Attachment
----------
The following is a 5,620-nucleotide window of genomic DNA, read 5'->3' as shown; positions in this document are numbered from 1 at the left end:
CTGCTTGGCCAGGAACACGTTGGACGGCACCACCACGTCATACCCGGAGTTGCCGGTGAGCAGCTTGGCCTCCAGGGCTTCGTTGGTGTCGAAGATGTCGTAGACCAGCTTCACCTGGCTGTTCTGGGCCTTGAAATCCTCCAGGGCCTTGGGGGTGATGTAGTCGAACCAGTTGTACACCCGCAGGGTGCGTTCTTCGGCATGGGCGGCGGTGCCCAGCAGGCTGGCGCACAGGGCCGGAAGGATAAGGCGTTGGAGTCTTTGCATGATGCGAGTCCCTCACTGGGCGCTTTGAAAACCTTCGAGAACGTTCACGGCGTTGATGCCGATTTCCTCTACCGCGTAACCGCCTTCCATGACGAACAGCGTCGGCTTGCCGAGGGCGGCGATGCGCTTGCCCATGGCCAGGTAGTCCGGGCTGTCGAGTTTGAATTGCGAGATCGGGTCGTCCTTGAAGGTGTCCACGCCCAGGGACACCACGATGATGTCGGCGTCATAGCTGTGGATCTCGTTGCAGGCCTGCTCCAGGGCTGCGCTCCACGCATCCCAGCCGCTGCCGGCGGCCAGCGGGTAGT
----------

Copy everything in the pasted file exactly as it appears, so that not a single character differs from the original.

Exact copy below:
The following is a 5,620-nucleotide window of genomic DNA, read 5'->3' as shown; positions in this document are numbered from 1 at the left end:
CTGCTTGGCCAGGAACACGTTGGACGGCACCACCACGTCATACCCGGAGTTGCCGGTGAGCAGCTTGGCCTCCAGGGCTTCGTTGGTGTCGAAGATGTCGTAGACCAGCTTCACCTGGCTGTTCTGGGCCTTGAAATCCTCCAGGGCCTTGGGGGTGATGTAGTCGAACCAGTTGTACACCCGCAGGGTGCGTTCTTCGGCATGGGCGGCGGTGCCCAGCAGGCTGGCGCACAGGGCCGGAAGGATAAGGCGTTGGAGTCTTTGCATGATGCGAGTCCCTCACTGGGCGCTTTGAAAACCTTCGAGAACGTTCACGGCGTTGATGCCGATTTCCTCTACCGCGTAACCGCCTTCCATGACGAACAGCGTCGGCTTGCCGAGGGCGGCGATGCGCTTGCCCATGGCCAGGTAGTCCGGGCTGTCGAGTTTGAATTGCGAGATCGGGTCGTCCTTGAAGGTGTCCACGCCCAGGGACACCACGATGATGTCGGCGTCATAGCTGTGGATCTCGTTGCAGGCCTGCTCCAGGGCTGCGCTCCACGCATCCCAGCCGCTGCCGGCGGCCAGCGGGTAGT